Health Minister, The Hon Greg Hunt MP has been awarded the McKinnon Prize in Political Leadership for his courageous and collaborative approach to spearheading Australia’s strong health response to the COVID-19 pandemic during 2020.
The McKinnon Prize, which has honoured winners such as Premier Gladys Berejiklian, Senator Penny Wong and Senator Dean Smith in recent years, is a non-partisan, independent award recognising courageous, visionary, and collaborative political leadership each year.
Minister Hunt was awarded the 2020 McKinnon Political Leader of the Year, which recognises established leaders. Winners of the Prize for Political Leader of Year and Emerging Political Leader of the Year are selected by the Prize’s bi-partisan Selection Panel of distinguished Australians.
The Health Minister was recognised for his decisive and courageous leadership throughout the COVID-19 pandemic in 2020, taking action to make sure Australians felt protected by our Government. Hunt drove Australia’s vaccine acquisition strategy and steered the reforms to Medicare-funded telehealth which ensured Australians under lockdown – or subject to movement restrictions – could receive remote medical care.
Minister Hunt took significant action to make sure Australians felt supported by our Government through the pandemic. In May 2020, he led the National Mental Health and Wellbeing Pandemic Response Plan, scaling up services available to Australians to help deal with lockdowns, the challenges of isolation, and other COVID-19 challenges.
The Health Minister listened and embraced the medical and scientific advice of expert voices in 2020, leading to the Federal Government’s early decision to ban flights from China in February. He was also responsible in the early days of the crisis for ensuring supply lines for critical medical equipment remained open.
In accepting the Prize, Minister Hunt said he was honoured to be selected as the McKinnon Political Leader of the Year for 2020.
“I am honoured to receive the McKinnon Prize on behalf of all of our Health and medical officials and all those who have helped protect Australia during the pandemic”, Mr Hunt said.
“The real heroes of the Pandemic have been the Australian public and our health workers. The way Australians have worked together during what has been perhaps our most difficult year since 1945 reminds us that there is so much that is good about our country and our people. They have shone and supported each other in the face of one of our greatest challenges.”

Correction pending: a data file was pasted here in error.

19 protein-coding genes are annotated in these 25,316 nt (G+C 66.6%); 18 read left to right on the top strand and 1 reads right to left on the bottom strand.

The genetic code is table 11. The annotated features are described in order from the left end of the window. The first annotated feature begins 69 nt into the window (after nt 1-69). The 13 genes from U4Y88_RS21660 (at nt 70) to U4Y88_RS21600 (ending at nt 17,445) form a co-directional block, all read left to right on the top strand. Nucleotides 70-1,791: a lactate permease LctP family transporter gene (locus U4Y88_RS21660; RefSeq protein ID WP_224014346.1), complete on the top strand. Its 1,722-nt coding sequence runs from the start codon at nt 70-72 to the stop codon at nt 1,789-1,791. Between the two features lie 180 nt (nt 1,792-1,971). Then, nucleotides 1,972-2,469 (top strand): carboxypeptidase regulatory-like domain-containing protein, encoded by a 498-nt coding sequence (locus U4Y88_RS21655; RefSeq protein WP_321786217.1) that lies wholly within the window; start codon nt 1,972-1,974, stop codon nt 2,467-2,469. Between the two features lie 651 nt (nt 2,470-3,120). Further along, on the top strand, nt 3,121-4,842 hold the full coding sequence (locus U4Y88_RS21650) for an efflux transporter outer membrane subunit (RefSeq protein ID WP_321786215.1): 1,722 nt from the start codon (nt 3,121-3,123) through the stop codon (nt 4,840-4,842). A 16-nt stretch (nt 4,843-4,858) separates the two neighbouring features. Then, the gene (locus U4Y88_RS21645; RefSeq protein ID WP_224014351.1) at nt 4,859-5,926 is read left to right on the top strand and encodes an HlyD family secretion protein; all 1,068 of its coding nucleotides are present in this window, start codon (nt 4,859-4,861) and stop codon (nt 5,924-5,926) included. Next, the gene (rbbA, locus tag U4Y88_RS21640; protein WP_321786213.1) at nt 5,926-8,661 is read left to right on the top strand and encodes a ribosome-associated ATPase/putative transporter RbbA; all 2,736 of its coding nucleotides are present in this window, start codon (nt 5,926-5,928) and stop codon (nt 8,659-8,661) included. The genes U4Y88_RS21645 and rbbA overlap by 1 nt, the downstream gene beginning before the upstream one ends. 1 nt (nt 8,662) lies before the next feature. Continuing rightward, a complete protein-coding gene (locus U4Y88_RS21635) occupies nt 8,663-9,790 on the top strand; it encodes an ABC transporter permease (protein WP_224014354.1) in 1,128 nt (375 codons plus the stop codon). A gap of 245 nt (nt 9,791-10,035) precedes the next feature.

University of Melbourne Provost Professor Jim McCluskey chaired the 2020 McKinnon Prize Selection Panel, which included a diverse group of distinguished Australians including The Hon. Julia Gillard AC, The Hon. Mike Baird AO, Catherine Livingstone AO, Leigh Clifford, Lisa Paul AO, Sabra Lane, Chris Kenny, Nick Farr-Jones AM, Professor Megan Davis, Peter McNamara, Sophie Oh and Yasmin Poole.
Member for Cowan, Dr Anne Aly MP was named the McKinnon Emerging Political Leader of the Year for her work in advocating to reduce violence against women and children and exposing right-wing extremist groups to greater government scrutiny. The McKinnon Emerging Political Leader of the Year recognises politicians with fewer than five years in office.
Dr Aly said she was proud to receive the award.
“While I have been involved in policy and government initiatives for most of my career, the role I have played in these two key policy areas has been especially rewarding,” Dr Aly said.
“I am honoured to receive this award and I hope it encourages more people – particularly women and those in culturally and linguistically diverse communities – to understand that public service and government is open to anyone. Indeed, I would encourage more people from different backgrounds to enter politics and public service, to bring a stronger diversity of views to our public dialogue and policy making.”
2020 McKinnon Prize Ambassador Amanda Vanstone said that while there would always be strong feelings on all sides around our most prominent leaders, the Prize’s Selection Panel is focused on a specific set of criteria including courage, vision, collaboration and impact.
“Not everyone agrees with every one of the tough decisions our leaders make, particularly during a once-in-a-generation crisis. This demonstrates the challenges faced by our political leaders and the important role leadership plays in our democracy. However, last year I believe Australians valued leaders who listened, learned, collaborated and then made decisions quickly,” Ms Vanstone said.
2020 McKinnon Prize Ambassador Simon Crean agreed that free and robust debate on a range of important issues is at the bedrock of our successful democracy.
“A strong democracy will encourage diversity of views on the issues and policies that affect its citizens, which is reflected in the McKinnon Prize’s bi-partisan Selection Panel of distinguished Australians. The McKinnon Prize aims to encourage healthy debate on political leadership, and it’s positive to see more Australians engaged in the conversation,” Mr Crean said.